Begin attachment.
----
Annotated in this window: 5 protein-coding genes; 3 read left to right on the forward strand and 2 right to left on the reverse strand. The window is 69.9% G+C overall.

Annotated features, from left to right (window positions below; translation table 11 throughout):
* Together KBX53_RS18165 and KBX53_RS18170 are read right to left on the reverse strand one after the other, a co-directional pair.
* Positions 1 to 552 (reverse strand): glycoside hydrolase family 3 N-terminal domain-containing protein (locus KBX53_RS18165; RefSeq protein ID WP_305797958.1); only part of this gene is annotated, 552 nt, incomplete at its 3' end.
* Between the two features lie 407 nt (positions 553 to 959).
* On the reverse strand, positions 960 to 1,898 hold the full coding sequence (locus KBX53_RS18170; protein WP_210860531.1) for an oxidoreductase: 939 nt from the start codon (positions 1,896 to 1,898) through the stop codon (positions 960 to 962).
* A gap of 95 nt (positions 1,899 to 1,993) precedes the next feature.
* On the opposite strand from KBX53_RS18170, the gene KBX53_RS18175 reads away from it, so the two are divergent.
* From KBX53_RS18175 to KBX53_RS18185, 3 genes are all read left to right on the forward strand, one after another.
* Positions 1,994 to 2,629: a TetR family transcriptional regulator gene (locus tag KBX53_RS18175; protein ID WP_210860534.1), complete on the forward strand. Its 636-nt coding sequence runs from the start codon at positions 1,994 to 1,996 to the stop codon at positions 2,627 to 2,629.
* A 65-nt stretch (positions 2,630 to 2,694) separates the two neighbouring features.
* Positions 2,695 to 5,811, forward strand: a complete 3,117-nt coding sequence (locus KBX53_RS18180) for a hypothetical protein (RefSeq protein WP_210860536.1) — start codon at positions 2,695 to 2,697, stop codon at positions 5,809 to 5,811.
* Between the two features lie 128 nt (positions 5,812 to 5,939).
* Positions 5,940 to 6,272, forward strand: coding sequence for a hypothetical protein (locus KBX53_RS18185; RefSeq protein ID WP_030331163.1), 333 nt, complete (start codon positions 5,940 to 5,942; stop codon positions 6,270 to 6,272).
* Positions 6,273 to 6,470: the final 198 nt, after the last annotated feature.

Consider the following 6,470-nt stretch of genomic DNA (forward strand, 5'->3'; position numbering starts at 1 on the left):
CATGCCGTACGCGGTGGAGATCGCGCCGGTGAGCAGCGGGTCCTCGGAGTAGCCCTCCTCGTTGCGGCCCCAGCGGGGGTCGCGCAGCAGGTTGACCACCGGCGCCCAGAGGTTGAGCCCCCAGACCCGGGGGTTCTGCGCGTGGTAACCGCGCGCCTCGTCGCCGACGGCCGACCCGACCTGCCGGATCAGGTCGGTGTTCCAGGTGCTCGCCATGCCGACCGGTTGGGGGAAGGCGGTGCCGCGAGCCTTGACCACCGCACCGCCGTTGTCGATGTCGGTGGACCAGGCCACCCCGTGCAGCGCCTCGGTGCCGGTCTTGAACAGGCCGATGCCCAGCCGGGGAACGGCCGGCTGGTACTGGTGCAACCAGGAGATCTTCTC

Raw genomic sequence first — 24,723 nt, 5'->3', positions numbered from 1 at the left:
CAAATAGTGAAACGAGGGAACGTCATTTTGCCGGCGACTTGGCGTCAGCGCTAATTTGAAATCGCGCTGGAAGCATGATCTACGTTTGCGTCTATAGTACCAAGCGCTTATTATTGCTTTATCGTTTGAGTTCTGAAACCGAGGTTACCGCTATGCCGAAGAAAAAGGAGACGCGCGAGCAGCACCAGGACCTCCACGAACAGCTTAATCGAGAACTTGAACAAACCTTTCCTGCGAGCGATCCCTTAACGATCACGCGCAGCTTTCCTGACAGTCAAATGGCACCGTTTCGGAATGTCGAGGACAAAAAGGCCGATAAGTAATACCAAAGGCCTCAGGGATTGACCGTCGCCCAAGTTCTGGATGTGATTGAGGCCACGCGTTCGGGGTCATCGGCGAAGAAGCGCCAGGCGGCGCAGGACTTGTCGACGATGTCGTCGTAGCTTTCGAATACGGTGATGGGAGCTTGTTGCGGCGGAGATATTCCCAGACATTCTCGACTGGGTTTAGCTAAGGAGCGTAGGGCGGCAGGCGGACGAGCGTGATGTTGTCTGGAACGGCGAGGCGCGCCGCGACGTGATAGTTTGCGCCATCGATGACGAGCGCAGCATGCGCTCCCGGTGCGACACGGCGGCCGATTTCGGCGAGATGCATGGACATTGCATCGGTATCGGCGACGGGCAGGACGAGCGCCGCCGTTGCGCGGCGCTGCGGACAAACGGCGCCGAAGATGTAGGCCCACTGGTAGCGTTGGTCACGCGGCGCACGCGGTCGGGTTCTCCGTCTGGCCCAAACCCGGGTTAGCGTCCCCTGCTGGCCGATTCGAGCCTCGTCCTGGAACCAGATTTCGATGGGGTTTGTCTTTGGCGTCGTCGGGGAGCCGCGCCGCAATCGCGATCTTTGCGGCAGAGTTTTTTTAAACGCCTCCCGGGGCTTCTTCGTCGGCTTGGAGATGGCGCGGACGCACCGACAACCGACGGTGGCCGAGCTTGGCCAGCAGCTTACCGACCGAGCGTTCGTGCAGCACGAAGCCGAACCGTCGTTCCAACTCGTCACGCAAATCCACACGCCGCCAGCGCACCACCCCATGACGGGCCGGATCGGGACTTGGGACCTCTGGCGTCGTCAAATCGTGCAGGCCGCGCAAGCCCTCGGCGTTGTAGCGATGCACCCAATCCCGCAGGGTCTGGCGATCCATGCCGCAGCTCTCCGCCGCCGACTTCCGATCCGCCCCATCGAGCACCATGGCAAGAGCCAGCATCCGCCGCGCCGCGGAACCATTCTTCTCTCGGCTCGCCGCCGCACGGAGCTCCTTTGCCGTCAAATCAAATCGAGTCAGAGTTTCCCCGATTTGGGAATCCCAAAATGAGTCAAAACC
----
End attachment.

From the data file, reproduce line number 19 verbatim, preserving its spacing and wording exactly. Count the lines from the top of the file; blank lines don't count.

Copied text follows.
CAAATAGTGAAACGAGGGAACGTCATTTTGCCGGCGACTTGGCGTCAGCGCTAATTTGAAATCGCGCTGGAAGCATGATCTACGTTTGCGTCTATAGTACCAAGCGCTTATTATTGCTTTATCGTTTGAGTTCTGAAACCGAGGTTACCGCTATGCCGAAGAAAAAGGAGACGCGCGAGCAGCACCAGGACCTCCACGAACAGCTTAATCGAGAACTTGAACAAACCTTTCCTGCGAGCGATCCCTTAACGATCACGCGCAGCTTTCCTGACAGTCAAATGGCACCGTTTCGGAATGTCGAGGACAAAAAGGCCGATAAGTAATACCAAAGGCCTCAGGGATTGACCGTCGCCCAAGTTCTGGATGTGATTGAGGCCACGCGTTCGGGGTCATCGGCGAAGAAGCGCCAGGCGGCGCAGGACTTGTCGACGATGTCGTCGTAGCTTTCGAATACGGTGATGGGAGCTTGTTGCGGCGGAGATATTCCCAGACATTCTCGACTGGGTTTAGCTAAGGAGCGTAGGGCGGCAGGCGGACGAGCGTGATGTTGTCTGGAACGGCGAGGCGCGCCGCGACGTGATAGTTTGCGCCATCGATGACGAGCGCAGCATGCGCTCCCGGTGCGACACGGCGGCCGATTTCGGCGAGATGCATGGACATTGCATCGGTATCGGCGACGGGCAGGACGAGCGCCGCCGTTGCGCGGCGCTGCGGACAAACGGCGCCGAAGATGTAGGCCCACTGGTAGCGTTGGTCACGCGGCGCACGCGGTCGGGTTCTCCGTCTGGCCCAAACCCGGGTTAGCGTCCCCTGCTGGCCGATTCGAGCCTCGTCCTGGAACCAGATTTCGATGGGGTTTGTCTTTGGCGTCGTCGGGGAGCCGCGCCGCAATCGCGATCTTTGCGGCAGAGTTTTTTTAAACGCCTCCCGGGGCTTCTTCGTCGGCTTGGAGATGGCGCGGACGCACCGACAACCGACGGTGGCCGAGCTTGGCCAGCAGCTTACCGACCGAGCGTTCGTGCAGCACGAAGCCGAACCGTCGTTCCAACTCGTCACGCAAATCCACACGCCGCCAGCGCACCACCCCATGACGGGCCGGATCGGGACTTGGGACCTCTGGCGTCGTCAAATCGTGCAGGCCGCGCAAGCCCTCGGCGTTGTAGCGATGCACCCAATCCCGCAGGGTCTGGCGATCCATGCCGCAGCTCTCCGCCGCCGACTTCCGATCCGCCCCATCGAGCACCATGGCAAGAGCCAGCATCCGCCGCGCCGCGGAACCATTCTTCTCTCGGCTCGCCGCCGCACGGAGCTCCTTTGCCGTCAAATCAAATCGAGTCAGAGTTTCCCCGATTTGGGAATCCCAAAATGAGTCAAAACC